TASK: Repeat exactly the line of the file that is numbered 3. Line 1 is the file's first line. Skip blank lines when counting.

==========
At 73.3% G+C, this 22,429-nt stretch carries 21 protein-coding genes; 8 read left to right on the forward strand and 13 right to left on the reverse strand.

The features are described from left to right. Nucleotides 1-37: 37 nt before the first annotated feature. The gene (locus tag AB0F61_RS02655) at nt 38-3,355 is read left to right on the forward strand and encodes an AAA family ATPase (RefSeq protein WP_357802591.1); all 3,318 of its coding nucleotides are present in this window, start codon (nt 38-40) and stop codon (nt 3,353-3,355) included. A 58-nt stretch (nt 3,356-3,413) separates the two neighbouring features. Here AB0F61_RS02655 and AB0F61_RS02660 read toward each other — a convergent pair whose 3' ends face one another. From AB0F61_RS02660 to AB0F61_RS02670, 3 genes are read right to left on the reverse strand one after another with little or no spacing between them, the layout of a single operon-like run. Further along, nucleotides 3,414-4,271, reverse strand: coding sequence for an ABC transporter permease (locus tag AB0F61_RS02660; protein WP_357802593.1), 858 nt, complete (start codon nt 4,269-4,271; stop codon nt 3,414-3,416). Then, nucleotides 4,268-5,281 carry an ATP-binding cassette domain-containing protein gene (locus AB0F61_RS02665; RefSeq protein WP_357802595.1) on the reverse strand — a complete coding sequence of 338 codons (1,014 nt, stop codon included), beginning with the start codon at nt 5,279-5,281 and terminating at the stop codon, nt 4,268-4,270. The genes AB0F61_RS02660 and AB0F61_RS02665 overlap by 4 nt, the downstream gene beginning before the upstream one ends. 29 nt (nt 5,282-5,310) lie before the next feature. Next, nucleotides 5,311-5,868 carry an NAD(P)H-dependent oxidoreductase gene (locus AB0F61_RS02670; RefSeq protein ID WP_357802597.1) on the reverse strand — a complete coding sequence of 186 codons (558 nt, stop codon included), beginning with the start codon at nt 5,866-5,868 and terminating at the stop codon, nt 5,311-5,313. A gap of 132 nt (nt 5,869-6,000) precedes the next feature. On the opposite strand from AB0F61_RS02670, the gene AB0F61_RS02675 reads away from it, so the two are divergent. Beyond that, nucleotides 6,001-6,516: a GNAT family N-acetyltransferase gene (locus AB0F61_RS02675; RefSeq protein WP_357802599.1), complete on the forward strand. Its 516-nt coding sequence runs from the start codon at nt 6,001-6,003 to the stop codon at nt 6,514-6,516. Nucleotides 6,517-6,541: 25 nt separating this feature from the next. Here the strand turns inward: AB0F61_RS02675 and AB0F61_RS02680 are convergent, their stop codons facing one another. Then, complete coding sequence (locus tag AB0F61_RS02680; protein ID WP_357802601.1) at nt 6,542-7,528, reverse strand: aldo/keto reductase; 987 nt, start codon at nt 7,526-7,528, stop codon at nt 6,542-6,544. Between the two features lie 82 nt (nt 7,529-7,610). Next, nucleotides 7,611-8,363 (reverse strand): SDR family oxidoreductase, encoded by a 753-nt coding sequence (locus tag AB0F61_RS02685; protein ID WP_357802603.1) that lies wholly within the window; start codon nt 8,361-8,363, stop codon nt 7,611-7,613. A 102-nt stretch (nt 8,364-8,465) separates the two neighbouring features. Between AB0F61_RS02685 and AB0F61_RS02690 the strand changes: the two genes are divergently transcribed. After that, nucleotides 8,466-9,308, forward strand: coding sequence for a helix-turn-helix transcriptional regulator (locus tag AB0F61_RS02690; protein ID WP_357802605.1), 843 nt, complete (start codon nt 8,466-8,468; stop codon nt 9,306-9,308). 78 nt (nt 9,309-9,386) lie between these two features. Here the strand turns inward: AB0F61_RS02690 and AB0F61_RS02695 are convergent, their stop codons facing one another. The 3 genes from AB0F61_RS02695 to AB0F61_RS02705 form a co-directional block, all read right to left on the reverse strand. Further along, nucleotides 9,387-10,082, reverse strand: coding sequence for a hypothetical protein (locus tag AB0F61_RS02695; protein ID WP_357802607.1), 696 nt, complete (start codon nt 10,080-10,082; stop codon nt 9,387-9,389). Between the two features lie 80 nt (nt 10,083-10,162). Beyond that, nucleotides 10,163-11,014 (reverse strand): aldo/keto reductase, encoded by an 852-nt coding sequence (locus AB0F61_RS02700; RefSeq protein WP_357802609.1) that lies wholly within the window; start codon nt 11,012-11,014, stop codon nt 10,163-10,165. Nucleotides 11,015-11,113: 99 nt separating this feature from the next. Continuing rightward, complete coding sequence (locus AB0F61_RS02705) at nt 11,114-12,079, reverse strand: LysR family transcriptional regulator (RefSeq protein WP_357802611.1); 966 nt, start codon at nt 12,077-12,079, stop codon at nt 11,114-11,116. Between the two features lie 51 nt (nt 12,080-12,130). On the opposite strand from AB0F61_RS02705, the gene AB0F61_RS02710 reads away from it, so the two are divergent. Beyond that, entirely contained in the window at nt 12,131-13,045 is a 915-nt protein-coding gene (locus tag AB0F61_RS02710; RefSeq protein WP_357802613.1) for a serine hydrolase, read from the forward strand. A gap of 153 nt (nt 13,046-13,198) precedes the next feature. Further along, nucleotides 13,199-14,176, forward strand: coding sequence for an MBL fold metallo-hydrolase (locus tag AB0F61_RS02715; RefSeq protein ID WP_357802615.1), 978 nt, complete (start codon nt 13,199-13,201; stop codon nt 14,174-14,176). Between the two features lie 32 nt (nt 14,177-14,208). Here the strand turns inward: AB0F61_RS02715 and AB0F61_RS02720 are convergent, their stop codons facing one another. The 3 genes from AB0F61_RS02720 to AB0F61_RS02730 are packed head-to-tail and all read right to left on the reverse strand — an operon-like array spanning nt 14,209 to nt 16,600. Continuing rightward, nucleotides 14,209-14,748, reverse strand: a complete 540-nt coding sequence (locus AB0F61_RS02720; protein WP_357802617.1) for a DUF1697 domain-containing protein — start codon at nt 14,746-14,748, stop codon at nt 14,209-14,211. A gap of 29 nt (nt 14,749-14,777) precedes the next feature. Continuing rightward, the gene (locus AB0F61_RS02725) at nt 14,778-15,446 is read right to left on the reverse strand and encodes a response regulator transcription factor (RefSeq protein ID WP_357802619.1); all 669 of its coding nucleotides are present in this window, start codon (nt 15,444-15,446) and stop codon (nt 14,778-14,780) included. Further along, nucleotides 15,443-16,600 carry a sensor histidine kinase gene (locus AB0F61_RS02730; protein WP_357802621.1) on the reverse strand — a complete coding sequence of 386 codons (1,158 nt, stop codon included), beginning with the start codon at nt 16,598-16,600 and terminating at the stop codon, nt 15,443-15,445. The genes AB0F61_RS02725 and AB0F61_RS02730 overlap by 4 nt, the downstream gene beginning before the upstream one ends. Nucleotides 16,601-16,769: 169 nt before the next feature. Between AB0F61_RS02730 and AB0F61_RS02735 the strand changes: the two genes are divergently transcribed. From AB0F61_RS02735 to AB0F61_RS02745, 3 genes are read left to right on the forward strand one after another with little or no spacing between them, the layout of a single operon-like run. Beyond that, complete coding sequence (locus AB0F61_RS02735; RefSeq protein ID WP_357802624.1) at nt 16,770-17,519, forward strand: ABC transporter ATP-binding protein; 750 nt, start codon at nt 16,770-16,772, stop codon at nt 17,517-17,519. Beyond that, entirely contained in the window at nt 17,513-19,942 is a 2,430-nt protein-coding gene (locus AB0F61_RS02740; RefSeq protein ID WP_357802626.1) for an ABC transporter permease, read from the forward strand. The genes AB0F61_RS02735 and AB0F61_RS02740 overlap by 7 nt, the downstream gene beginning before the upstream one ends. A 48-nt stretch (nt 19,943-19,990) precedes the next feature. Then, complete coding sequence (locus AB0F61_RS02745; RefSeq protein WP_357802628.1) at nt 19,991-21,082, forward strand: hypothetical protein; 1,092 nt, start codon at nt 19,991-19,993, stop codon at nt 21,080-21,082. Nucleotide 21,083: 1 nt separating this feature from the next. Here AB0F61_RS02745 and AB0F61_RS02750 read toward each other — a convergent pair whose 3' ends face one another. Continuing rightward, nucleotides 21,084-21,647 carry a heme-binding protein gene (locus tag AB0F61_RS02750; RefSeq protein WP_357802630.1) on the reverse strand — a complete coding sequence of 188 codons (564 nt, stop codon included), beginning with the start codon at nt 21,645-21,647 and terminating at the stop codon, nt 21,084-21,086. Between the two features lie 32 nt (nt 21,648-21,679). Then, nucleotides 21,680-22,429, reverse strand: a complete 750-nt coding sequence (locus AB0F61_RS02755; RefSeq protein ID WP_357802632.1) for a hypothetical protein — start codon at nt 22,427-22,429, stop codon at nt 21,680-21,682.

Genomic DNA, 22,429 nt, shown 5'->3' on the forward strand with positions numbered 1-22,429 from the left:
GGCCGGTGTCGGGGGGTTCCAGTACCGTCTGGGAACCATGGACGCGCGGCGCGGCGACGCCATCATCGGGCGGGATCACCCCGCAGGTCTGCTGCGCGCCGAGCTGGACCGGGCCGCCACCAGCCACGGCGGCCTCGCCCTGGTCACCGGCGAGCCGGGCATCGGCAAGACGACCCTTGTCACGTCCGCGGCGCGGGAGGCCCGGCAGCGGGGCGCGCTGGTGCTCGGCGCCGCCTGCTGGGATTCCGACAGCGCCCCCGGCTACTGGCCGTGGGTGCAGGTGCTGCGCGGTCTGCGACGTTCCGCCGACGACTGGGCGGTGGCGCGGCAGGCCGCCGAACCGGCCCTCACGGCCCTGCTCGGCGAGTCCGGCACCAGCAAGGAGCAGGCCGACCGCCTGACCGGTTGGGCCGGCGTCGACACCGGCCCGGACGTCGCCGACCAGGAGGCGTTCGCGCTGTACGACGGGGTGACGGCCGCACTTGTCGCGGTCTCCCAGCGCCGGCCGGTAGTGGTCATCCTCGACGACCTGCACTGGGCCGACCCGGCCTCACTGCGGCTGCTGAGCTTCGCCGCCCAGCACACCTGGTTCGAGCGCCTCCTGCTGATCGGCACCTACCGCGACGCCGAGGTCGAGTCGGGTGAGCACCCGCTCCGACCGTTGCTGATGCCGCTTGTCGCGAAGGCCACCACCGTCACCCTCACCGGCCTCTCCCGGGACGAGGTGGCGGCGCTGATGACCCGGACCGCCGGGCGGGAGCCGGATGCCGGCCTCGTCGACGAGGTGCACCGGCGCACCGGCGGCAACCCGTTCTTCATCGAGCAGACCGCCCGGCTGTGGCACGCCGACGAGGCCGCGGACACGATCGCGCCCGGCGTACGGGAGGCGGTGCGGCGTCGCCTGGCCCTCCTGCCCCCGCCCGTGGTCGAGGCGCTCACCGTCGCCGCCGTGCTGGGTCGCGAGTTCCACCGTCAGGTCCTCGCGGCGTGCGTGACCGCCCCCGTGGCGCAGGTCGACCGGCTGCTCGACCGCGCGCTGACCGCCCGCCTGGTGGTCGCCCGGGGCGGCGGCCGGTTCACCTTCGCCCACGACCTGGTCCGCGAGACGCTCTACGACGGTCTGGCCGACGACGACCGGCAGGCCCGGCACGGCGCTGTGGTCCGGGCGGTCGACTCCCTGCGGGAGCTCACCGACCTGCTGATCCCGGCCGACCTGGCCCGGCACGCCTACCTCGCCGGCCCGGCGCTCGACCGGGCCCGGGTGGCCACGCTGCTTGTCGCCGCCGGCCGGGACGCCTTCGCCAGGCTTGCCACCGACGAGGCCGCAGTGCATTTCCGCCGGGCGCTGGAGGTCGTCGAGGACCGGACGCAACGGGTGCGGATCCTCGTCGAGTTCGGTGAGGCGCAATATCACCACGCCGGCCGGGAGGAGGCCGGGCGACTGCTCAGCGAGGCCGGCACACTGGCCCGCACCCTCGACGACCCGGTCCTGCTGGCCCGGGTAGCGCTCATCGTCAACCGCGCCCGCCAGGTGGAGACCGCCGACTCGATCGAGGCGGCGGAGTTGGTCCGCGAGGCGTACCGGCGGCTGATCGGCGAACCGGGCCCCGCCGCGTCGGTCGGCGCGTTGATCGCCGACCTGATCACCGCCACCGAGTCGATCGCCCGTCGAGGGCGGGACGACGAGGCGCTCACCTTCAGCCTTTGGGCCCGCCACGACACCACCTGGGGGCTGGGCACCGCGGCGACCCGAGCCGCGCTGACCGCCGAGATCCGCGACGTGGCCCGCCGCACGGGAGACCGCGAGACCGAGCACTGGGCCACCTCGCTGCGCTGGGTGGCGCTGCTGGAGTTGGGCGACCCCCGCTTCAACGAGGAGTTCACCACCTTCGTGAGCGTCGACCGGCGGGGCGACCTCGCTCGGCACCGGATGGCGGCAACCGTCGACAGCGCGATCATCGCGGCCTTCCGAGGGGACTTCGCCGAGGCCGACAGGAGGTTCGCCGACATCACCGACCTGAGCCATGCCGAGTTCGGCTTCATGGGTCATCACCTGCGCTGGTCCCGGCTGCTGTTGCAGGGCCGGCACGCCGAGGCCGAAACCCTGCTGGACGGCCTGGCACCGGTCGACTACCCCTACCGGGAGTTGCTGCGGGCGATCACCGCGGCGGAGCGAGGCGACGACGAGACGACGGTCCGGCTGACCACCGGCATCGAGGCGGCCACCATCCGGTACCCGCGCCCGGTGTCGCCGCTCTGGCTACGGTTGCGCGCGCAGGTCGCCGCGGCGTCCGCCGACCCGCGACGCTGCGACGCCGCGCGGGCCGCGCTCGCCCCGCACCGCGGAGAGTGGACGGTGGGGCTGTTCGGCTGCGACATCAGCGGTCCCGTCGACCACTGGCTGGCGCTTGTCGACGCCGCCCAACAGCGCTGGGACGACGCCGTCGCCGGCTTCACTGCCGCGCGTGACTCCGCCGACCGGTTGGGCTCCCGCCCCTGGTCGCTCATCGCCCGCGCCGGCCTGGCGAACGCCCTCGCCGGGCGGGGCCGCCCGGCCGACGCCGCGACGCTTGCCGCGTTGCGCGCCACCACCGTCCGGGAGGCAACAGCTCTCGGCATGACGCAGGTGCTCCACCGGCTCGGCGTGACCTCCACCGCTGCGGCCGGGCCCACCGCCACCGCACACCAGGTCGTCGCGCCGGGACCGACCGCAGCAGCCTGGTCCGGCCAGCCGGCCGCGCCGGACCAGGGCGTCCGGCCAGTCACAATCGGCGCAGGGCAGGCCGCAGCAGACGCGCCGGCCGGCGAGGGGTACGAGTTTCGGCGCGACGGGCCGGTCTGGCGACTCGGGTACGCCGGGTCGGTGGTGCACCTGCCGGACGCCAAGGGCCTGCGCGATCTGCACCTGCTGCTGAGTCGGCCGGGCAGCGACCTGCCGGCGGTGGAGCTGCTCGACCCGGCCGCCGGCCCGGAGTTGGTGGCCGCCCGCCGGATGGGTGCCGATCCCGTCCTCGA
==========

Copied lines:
Genomic DNA, 22,429 nt, shown 5'->3' on the forward strand with positions numbered 1-22,429 from the left: